- Droughts – which are impacting food supplies globally, with the poorest again most impacted, however the expected famine is global
- Wildfires – apart from a danger to communities, fires also increase global emissions, drive feedback loops to happen faster, and even if not directly impacted, living with the smoke/haze is awful
- Sea level rise – Greenland Ice Sheet Collapse and the Doomsday Glacier – expected to drown islands and set off a tsunami – how can something the size of Florida land in the ocean and not cause that? Who will be impacted? This is not being spoken about openly. How fast the sea rises is up for discussion, but it’s coming, especially as we are watching Greenland experience rapid melt. We should expect it to happen long before the predictions suggest. Are you on the coast? Not high enough above sea level? Is it time to move?
- Glacial melt – we saw the devastating impact in Pakistan and there are 33 other glacial lakes at risk. BUT it’s also about drinking water and agricultural access. The Himalayas passed its tipping point years ago, and when it goes, how many will be impacted? The Swiss Alps are also melting fast, which will impact millions in Europe
But what else?
- Ocean and ecosystem die offs – hotter temperatures will create more loss of the life that sustains us. If you live “behind” a coral reef, how the oceans act will change when the reefs die. For those dependent for food and livelihood, this will be devastating
- Food scarcity, especially if agriculture doesn’t move into areas where the climate supports growth. The breadbasket of the future will be in Canada, Russia, Greenland and more
- If you go up North, we have the methane dragon rising, so what will that mean? New viruses and bacteria released; nuclear waste trapped in the ice released, uncontrollable emissions that push us further towards tipping points?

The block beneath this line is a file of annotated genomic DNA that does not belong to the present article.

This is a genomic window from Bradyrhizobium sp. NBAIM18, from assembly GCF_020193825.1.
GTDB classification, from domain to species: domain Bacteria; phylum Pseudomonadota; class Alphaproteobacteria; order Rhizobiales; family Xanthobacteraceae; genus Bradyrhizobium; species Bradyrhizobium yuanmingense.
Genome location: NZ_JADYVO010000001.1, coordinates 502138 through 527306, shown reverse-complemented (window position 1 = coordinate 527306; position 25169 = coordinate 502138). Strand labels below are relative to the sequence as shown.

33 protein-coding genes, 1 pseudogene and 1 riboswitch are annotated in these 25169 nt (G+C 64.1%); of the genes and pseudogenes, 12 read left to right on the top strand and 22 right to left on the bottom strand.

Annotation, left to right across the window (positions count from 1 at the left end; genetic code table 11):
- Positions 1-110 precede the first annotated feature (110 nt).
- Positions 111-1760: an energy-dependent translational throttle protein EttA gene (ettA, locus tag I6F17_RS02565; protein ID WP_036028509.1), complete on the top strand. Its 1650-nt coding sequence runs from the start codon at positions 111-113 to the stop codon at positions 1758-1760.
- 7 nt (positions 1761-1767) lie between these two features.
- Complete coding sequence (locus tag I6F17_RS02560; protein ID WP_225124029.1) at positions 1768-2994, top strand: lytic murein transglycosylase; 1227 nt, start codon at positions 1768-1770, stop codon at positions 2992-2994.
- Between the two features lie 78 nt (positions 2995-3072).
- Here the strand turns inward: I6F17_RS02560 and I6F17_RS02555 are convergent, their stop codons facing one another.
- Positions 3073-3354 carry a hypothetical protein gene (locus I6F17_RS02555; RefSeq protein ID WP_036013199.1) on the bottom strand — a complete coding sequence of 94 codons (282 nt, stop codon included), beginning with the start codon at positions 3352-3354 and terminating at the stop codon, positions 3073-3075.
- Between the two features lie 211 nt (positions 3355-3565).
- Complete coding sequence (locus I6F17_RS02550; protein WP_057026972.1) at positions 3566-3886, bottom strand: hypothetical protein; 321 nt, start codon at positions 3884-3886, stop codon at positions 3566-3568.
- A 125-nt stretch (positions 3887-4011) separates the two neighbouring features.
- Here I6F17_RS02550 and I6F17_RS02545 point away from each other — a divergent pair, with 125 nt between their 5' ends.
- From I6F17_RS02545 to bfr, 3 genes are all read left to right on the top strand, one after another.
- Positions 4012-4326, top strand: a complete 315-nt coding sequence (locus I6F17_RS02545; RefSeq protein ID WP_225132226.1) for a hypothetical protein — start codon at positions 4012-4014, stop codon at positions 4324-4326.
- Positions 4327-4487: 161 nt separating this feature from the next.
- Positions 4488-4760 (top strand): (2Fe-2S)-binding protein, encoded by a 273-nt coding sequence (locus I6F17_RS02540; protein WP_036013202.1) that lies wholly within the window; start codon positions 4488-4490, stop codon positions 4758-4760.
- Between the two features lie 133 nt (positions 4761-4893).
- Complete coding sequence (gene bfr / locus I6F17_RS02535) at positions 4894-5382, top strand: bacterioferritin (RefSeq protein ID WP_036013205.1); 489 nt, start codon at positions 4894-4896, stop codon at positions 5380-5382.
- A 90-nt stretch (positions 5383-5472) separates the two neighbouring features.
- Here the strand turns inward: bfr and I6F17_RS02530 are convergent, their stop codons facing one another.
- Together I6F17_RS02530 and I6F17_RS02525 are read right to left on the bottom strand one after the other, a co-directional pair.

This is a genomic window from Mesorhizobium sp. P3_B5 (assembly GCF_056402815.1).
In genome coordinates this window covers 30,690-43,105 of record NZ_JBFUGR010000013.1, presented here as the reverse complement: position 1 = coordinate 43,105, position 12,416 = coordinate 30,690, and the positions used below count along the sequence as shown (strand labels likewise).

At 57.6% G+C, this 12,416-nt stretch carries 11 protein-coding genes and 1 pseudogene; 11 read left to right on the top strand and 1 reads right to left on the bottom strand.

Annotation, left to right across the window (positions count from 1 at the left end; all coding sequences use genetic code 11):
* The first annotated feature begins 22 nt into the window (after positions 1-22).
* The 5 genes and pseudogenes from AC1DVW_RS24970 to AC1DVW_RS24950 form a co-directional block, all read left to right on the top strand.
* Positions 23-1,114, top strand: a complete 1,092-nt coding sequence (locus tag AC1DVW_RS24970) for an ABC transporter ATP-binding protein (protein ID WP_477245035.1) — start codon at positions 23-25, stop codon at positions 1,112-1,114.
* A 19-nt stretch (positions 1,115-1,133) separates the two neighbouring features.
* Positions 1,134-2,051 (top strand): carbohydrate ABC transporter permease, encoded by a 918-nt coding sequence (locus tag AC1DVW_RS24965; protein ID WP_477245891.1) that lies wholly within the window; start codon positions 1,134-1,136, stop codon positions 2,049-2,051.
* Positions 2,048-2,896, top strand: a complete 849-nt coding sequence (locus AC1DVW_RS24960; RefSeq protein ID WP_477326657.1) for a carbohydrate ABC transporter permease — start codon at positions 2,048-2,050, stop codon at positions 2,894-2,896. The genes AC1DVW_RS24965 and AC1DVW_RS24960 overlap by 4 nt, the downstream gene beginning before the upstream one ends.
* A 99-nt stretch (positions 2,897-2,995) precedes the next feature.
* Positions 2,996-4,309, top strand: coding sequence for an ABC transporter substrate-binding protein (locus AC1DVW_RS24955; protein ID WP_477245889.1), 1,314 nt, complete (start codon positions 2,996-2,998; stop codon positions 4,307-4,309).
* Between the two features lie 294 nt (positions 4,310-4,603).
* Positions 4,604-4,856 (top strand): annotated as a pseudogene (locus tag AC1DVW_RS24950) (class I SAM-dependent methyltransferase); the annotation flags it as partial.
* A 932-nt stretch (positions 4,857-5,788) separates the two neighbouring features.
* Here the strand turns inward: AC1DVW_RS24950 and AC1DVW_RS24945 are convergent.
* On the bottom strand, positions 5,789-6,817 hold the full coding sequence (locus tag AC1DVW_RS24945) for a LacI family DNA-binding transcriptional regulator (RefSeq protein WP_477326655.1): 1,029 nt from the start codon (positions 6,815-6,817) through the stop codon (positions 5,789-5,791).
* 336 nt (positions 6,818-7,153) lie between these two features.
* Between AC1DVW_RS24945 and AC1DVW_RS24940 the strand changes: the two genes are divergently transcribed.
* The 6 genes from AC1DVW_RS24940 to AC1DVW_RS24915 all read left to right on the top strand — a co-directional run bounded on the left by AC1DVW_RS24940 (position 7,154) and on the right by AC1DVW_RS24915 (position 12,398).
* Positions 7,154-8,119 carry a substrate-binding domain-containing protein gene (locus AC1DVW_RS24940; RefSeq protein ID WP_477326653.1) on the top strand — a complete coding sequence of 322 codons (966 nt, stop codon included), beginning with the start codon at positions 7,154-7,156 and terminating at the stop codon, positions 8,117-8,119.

- Diseases like Malaria and Dengue are on the move, what other diseases will come? What new pandemics will we see?
- Insect apocalypse. Pollinators dying. What next? What’s the impact?
- If AMOC stops and the Northern Hemisphere freezes, will that change everything? It’s predicted the Northern Hemisphere will sink into an ice age if AMOC stops, will that mean there is enough sun reflected to change the trajectory we’re on? One of the points of clarity I’m trying to answer
Logical considerations for the rest of us
- Insurance premiums going up, or your property can no longer be insured = stranded asset. For those already going through this, they know. Read – Their Home Survived The Camp Fire — But Their Insurance Did Not
- Are you buying or renovating? Is it worth it? Will you be able to sell it?
- Recently, The Commonwealth Bank of Australia announced mortgages worth $31b are exposed to extreme weather event risks
- The cost of land in safer countries is already being bought – not just for billionaire bunkers, but by hedge funds and investors. It’s going to get harder to buy property in locations currently considered safe in the future
- Move to cities that are taking it seriously. One sign is if they are keeping the infrastructure in optimum working order. Think of the floods in New York last year, or the fact the UK hasn’t upgraded its water infrastructure in 30 years
- We all must start thinking for our children and grandchildren, not for ourselves. We are irrelevant. We need to do this for our kids